Parque Biblioteca Espana | Colombia
Far into the distance, three black and imposing boulder-like structures perched upon the hill, looming over the city and its populace. At first glance, the picture aptly describes the secret hideout of a supervillain bent on world domination.
Parque Biblioteca Espana, a library park situated in the Santo Domingo Savio neighbourhood of Medellin that was once considered one of the most dangerous places in Latin America, is an award-winning architectural marvel by Colombian architect, Giancarlo Mazzanti. At the heart of the library park stand three asymmetrical, interconnected buildings from which the ground surrounding the structures extends into the neighbourhood via footpath and roads constructed to make the library easily accessible.
More than just a repository of knowledge, Parque Biblioteca Espana plays a crucial role in the city-wide regeneration project that sought to provide services and conduct cultural activities for its people and travellers alike. Visitors may choose to spend the afternoon immersing themselves in fascinating books about Latin America, or simply take a relaxing stroll in the park and enjoy the afternoon breeze with a packed sandwich for lunch.
Tip: Visitors who wish to save some time on walking can choose to take the Medellin Metrocable at the Santa Domingo stop on Line K. The view from the Metrocable has been reviewed by many to be stunning.
Monastery of San Francisco Library | Peru
If antique text and nightmare-inducing catacombs fall within your area of interest, the San Francisco Monastery is right up your alley. Known as the Historic Centre of Lima and a UNESCO World Heritage since 1991, San Francisco Monastery is home to one of the oldest libraries in South America. The library holds a respectable collection of roughly 25000 books covering topics such as Theology, History, Music, Literature, and Canon Law to name a few. Some of the most notable works amongst the vast collection are the first Spanish dictionary published by the Royal Spanish Academy and the 13 paintings of the biblical patriarch Jacob and his 12 sons in the refectory.
Deep in the belly of the catacombs are the remains of approximately 25000 people, each consigned to a different final resting place. Religious authorities, administrators, and benefactors were assigned special places in the Catacombs, while commoners were relegated to mass graves in deep pits with rounded brick walls. Though visitors are only allowed to visit parts of the crypts which contain bones arranged in an eerie fashion according to concentric patterns. It is also believed there existed hidden passageways that led to the Cathedral and the Tribunal of the Holy Inquisition.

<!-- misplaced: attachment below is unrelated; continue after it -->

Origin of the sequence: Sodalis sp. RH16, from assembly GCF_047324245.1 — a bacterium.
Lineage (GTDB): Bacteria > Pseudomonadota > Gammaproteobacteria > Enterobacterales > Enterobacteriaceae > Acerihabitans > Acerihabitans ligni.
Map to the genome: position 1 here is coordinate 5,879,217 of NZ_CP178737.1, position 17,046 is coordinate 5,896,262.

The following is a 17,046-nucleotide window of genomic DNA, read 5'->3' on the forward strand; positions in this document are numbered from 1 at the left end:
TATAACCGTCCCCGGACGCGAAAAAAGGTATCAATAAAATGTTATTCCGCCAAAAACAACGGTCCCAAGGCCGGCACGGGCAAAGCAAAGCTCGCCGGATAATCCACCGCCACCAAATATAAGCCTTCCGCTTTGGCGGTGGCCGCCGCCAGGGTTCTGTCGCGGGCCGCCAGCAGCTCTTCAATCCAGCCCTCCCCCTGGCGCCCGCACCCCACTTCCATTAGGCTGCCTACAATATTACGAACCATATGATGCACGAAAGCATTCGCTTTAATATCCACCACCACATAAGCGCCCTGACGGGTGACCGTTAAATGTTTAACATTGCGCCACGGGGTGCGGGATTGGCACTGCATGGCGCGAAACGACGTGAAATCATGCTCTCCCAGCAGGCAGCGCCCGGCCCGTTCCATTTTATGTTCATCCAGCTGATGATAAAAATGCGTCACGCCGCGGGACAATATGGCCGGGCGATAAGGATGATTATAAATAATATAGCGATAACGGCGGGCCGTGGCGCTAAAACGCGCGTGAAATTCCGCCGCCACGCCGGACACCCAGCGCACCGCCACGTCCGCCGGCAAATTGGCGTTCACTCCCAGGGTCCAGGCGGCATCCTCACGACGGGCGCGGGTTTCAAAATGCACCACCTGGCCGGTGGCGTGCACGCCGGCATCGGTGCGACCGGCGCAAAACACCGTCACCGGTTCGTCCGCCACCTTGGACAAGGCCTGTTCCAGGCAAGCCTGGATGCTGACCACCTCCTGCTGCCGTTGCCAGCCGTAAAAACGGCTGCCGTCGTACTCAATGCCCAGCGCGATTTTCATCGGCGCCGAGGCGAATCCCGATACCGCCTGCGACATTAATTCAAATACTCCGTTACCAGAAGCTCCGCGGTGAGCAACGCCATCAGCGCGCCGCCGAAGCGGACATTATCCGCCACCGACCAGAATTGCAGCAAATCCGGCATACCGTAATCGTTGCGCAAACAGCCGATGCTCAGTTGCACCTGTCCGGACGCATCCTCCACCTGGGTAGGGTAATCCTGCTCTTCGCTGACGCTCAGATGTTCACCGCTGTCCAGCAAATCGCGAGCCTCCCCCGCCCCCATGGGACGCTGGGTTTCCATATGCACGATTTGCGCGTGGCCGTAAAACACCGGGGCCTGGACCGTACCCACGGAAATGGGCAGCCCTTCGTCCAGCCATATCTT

Royal Portuguese Reading Room | Brazil
Receiving an average of 150 visitors on a daily basis, the Royal Portuguese Reading Room has often been overlooked and omitted from many travellers’ itineraries. Established in 1837 by Portuguese immigrants wanting to promote culture throughout the community living in the Brazilian Empire.
The Royal Portuguese Reading Room in Rio Janeiro feels like a scene out of a high budget old school movie; large galleries with floor to ceiling wooden bookcases containing volumes of history and forgotten tales of the last few centuries, written for the benefit of posterity. The stained-glass dome, adorned with an elegant chandelier and rows of dark brown balustrades, emanating the quiet opulence that so defined the Neo-Manueline style.
Among its huge collection of 350000 volumes are both national and foreign works of extreme rarity. The “princeps" edition of Os Lusíadas of Camões, and a manuscript of the comedy "Tu, só tu, puro amor" by Machado de Assis are just a few of the notable works.
Avid readers and history buffs looking for an afternoon of tranquillity will do well to pick up a tome and dive headfirst into the history of glorious conquests and atrocious machinations that have shaped our modern world in imperceptibly profound ways.
Chilean National Library | Chile
Libraries are time devices that unlock the mysteries of the past. Within books are lessons of the past, echoing into the present as those before us impart invaluable knowledge to men and women under the relentless barrage of memes and celebrity gossips.
The Chilean National Library (Biblioteca Nacional de Chile) is the epitome of architectural beauty and wisdom. Considered as one of the most beautiful libraries in the world, it is home to an extensive collection of rare books and valuable manuscripts that date back two centuries. Found among the collections are works by famed authors such as Andrés Bello, Claudio Gay, and Diego Portales. Its lush interior spans two storeys, connected by grandiose marble staircases embellished with elegant sculptures that look almost too lifelike.
Visitors strolling through the spacious rooms lined with vintage books are akin to being transported back in time; the walls providing refuge to the historical texts from the ravages of time. When visiting Santiago, individuals with a deep appreciation for all things history and architecture would do well to take some time out to visit this extraordinary institution for a different experience from their usual shopping sprees in the Alonso de Córdoba neighbourhood.